From carrying a notebook to being real about your weaknesses, these tips might just make your next job interview.
Unfortunately, that fact makes a lot of people nervous. One study found that 92% of U.S. adults are anxious about job interviews—more than the percentage of people who feel anxious about going on a first date.
Fortunately, we have experts to share some best practices for nailing just any job interview, no matter the field. Steve Adcock, founder of millionairehabits.us and author of the upcoming book, "Millionaire Habits: How to Achieve Financial Independence, Retire Early, and Make a Difference by Focusing on Yourself First" offers nine simple tips for interviewing that can make a huge difference in how an employer sees you and help you stand out from the crowd in a positive way.
"I've hired hundreds in my career, and I typically knew in 2 minutes whether the candidate stood a chance," Adcock shared on X. "Here are 9 tips that will *instantly* separate you from everybody else that has nothing to do with your resume."
1. Carry a notebook
Adcock says that carrying a notebook makes you look professional—even if you don't end up using it—because it means you're prepared to write down anything that's important.
"It implies you're organized, and companies like organized workers," he writes.
This might seem like a no-brainer, but you'd be surprised.
"I cannot count the number of candidates who looked like they wanted to kill themselves in the interview," Adock shares. "Smiling immediately gives you the upper hand in a sea of normal candidates."
3. Dress to impress
"It's stupid how often I've seen job candidates walk in with jeans or a T-shirt," Adcock writes. "Before the interview begins, I've moved on. If you can't dress up for ONE HOUR for an interview, you're not working with me."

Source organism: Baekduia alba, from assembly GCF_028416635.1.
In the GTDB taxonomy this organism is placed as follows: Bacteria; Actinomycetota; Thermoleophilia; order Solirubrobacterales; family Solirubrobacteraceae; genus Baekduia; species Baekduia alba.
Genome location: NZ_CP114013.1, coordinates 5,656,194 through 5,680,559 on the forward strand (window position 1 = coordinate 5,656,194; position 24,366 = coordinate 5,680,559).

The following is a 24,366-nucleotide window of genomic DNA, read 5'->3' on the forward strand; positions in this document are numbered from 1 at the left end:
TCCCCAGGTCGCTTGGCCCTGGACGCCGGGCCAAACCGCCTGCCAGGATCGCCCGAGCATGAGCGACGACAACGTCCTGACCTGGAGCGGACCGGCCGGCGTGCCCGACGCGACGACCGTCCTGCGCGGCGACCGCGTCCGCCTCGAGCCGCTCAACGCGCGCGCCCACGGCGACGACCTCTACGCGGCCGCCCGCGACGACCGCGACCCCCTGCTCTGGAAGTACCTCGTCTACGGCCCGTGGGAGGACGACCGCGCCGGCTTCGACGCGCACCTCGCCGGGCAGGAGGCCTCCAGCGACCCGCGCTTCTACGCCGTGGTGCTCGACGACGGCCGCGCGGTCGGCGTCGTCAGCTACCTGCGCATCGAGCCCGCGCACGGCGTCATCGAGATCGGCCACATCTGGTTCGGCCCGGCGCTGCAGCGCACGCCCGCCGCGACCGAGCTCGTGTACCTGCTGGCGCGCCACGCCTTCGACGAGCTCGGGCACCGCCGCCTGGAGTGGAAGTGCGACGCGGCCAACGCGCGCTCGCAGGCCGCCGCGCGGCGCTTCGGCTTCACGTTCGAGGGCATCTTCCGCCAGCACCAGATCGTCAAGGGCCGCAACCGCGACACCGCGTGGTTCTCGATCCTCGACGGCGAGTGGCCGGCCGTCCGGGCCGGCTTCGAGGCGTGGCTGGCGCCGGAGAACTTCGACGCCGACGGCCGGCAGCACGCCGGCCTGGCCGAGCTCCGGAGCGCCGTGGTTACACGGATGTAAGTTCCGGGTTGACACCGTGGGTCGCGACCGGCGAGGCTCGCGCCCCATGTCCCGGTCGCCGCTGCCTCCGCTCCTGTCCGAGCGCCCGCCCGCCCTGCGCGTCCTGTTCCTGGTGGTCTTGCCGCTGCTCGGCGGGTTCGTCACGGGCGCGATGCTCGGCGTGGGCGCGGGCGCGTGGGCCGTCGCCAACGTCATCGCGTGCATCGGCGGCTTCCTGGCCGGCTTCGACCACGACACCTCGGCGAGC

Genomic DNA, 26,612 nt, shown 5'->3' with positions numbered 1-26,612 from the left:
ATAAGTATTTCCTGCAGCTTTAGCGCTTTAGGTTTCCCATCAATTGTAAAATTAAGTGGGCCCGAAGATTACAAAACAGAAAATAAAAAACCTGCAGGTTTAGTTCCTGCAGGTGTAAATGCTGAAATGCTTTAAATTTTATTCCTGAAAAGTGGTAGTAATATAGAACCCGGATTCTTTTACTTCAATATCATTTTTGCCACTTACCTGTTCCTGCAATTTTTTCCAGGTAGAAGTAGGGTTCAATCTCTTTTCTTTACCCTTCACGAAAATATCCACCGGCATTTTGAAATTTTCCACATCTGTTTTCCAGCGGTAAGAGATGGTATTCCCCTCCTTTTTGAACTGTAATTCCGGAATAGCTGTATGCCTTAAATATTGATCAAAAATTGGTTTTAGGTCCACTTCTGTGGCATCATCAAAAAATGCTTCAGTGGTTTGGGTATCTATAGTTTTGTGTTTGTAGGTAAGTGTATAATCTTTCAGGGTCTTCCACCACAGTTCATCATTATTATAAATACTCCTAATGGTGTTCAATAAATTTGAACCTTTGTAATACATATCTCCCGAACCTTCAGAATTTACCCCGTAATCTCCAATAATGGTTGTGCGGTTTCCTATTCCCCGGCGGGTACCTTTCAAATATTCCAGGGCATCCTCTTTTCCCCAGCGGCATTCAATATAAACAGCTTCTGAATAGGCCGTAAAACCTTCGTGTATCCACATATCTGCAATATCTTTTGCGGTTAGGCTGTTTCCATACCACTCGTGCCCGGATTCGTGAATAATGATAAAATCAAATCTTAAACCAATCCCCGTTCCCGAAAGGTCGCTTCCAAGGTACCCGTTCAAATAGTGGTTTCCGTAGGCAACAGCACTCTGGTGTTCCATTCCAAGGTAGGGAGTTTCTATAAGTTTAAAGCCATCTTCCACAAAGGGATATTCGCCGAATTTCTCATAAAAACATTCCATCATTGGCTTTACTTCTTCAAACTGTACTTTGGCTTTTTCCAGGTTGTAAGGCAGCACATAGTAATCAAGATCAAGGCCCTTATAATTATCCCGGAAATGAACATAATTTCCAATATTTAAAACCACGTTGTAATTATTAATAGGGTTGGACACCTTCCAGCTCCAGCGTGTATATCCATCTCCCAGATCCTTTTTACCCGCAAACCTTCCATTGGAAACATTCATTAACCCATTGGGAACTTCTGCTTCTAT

Adcock says a full suit may not be necessary. It's more about showing you've made an effort.
4. Focus on requirements
Adcock says you should know the specific demands of the job and then speak to those.
"If the job requires particular skills, confidently talk about your experience with those things," he says. Use the specific words and names of what they're looking for—Microsoft Office, Agile Development Process, Cisco telephones, etc.
5. Do research
An employer wants to know that you have a good grasp of the company you're applying to work for, and knowing about the company also helps you answer interview questions more effectively.
"Know the company's leaders. Understand its business model. Memorize its mission statement," Adcock explains. "Even the slightest bit of research will help you answer questions the right way. Tailor your answers based on the company's mission. This works."
6: Ask a question at the end
Adcock points out that most interviews end with "Do you have any questions for us?"
"Have a question prepared. Never say 'Nope,' or, 'I think you already answered all my questions,'" he says. "Those are bullshit answers. Ask a good question."
7: Answer "Why us?"
"I asked this question a lot. The answer told me all I needed to know," says Adcock.
Be prepared to explain why you applied for the job and why you want to work there.
"Specific answers are best," Adcock says. "Generic answers mean you didn't prepare. Know your answer."
8. Talk about real weaknesses
People will often try to skirt the "What are your biggest weaknesses?" question, but Adcock says it's important to be real here.
"I've had candidates say, 'I'm equally strong in all areas.' Or, 'I care too much,' yada yada. Wrong answer," he says. "It's bullshit, and your interviewers know it. We all have weaknesses. I've hired people based on their answers to this question alone."
9: Conserve the cologne/perfume
This one may not be high on your list, but a strong scent can immediately ruin a first impression.
"I remember one candidate who bathed in clove oil before the interview. You could smell it down the hall," says Adcock. "Be conservative when it comes to smells, jewelry, or other distractions. Keep it simple."
As you can see, Adcock's tips are only partially about how to answer interview questions. Most of them are simple adjustments in behavior or preparation you should do ahead of time to give yourself the best chance at making an impression on an employer. Job interviews can be nerve-wracking, no doubt, but a little advance prep can go a long way and keeping these tips in your pocket might just help you land the job of your dreams.